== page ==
Russian Foreign Minister Sergei Lavrov says he blames Ukraine for the escalation of fighting in the east, linking it to the G7 summit. Rough Cut (no reporter narration).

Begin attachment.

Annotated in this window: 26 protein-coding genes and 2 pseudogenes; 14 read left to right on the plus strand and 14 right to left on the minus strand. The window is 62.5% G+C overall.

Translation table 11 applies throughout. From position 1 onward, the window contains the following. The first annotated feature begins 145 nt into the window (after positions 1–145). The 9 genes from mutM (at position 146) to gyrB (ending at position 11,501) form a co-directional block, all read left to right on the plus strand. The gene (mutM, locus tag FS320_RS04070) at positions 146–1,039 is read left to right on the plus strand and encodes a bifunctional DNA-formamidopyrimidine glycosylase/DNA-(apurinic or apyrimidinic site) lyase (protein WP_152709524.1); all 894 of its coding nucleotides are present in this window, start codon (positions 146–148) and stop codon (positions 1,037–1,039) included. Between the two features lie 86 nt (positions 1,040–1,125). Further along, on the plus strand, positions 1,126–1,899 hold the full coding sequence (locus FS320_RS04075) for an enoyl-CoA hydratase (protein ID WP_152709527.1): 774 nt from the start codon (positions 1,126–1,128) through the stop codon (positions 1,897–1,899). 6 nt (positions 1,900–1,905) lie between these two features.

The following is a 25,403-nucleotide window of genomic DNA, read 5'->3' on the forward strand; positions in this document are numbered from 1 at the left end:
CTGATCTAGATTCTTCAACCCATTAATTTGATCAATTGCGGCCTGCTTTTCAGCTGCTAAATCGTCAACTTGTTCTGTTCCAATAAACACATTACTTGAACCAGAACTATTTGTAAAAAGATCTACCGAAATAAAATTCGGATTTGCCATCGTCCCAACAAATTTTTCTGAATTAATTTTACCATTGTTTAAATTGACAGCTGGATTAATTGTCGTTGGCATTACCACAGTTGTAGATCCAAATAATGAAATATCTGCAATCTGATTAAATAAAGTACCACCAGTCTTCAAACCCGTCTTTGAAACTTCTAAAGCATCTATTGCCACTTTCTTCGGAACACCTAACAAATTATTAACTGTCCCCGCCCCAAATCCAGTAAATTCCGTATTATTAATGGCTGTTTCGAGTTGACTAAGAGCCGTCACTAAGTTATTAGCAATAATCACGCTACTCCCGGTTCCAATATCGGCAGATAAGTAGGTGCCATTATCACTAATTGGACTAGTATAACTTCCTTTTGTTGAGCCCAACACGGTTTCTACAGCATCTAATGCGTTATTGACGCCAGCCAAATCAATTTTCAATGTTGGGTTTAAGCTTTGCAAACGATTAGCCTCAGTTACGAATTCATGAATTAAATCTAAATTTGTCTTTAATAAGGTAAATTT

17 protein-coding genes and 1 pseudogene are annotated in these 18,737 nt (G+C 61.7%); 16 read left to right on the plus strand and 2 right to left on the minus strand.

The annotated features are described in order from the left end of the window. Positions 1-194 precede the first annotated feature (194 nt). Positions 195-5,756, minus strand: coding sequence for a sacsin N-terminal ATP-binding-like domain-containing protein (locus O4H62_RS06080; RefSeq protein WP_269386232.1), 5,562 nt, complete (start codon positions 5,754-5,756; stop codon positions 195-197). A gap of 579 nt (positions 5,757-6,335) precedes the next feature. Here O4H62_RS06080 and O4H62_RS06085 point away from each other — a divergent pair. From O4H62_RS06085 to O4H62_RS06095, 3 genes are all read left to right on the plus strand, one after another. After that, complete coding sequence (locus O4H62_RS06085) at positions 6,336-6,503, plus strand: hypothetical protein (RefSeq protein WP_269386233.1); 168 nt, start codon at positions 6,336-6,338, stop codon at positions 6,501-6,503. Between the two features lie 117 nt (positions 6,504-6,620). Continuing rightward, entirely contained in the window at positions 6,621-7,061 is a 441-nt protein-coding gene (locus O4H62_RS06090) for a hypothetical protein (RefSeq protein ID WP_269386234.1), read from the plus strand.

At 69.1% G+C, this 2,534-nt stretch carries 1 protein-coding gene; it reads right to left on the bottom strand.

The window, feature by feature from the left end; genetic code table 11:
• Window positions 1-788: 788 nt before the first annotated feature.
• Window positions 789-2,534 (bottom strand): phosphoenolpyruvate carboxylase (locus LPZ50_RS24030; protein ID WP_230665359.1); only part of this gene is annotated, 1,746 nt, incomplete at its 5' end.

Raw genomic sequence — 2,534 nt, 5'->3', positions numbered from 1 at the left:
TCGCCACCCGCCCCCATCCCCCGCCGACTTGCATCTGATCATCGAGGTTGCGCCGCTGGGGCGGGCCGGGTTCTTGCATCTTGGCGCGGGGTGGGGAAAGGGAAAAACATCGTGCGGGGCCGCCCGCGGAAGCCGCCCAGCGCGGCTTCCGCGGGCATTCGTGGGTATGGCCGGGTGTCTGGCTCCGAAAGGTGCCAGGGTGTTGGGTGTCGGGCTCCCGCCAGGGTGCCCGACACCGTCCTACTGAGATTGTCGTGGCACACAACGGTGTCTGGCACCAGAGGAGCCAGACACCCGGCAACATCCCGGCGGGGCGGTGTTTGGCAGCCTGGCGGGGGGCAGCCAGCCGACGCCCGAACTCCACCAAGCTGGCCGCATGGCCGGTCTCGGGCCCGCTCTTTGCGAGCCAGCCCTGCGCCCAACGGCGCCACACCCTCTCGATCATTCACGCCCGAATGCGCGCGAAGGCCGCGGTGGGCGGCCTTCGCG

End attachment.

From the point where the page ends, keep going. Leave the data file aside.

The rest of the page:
ROUGH CUT (NO REPORTER NARRATION) Russian Foreign Minister Sergei Lavrov said on Monday (June 8) that Ukraine is responsible for the escalation of fighting in the east of the country ahead of the G7 summit. "The summit of the so-called G7 is taking place now. (Kiev) probably wanted to escalate the situation to the extreme ahead of this summit bearing in mind that G7 members stated that sanctions against Russia will remain in force until Russia implements the Minsk agreements. You know, it is a kind of a Joker card in the hands of the Ukrainian authorities: we, Ukrainians, will disrupt the implementation of the Minsk agreements, but it will be Russia who will suffer because of it because no one will lift sanctions against Russia," Lavrov told a news conference after talks with his Belarussian counterpart Vladimir Makei. British Prime Minister David Cameron and European Council President Donald Tusk said they hoped the G7 meeting in Germany would present a united front on sanctions towards Russia over the Ukraine crisis. "In this situation, taking a position where sanctions against Russia are linked to the implementation of the Minsk agreements by Russia only, our Western partners became hostages of the current Ukrainian government," Lavrov said. European Union leaders agreed in March that its sanctions on Moscow over its role in Ukraine would stay until a ceasefire agreement reached in the Belarussian capital of Minsk on February 12 is fully implemented, but a formal decision has yet to be taken. Russia, which annexed the Crimea peninsula from Ukraine in March last year, denies providing pro-Russian separatists in east Ukraine with weapons and soldiers. Lavrov also urged Western powers to ensure that Kiev meets its obligations under the agreement, which include pulling back heavy weapons and allowing more autonomy in regions held by the separatists.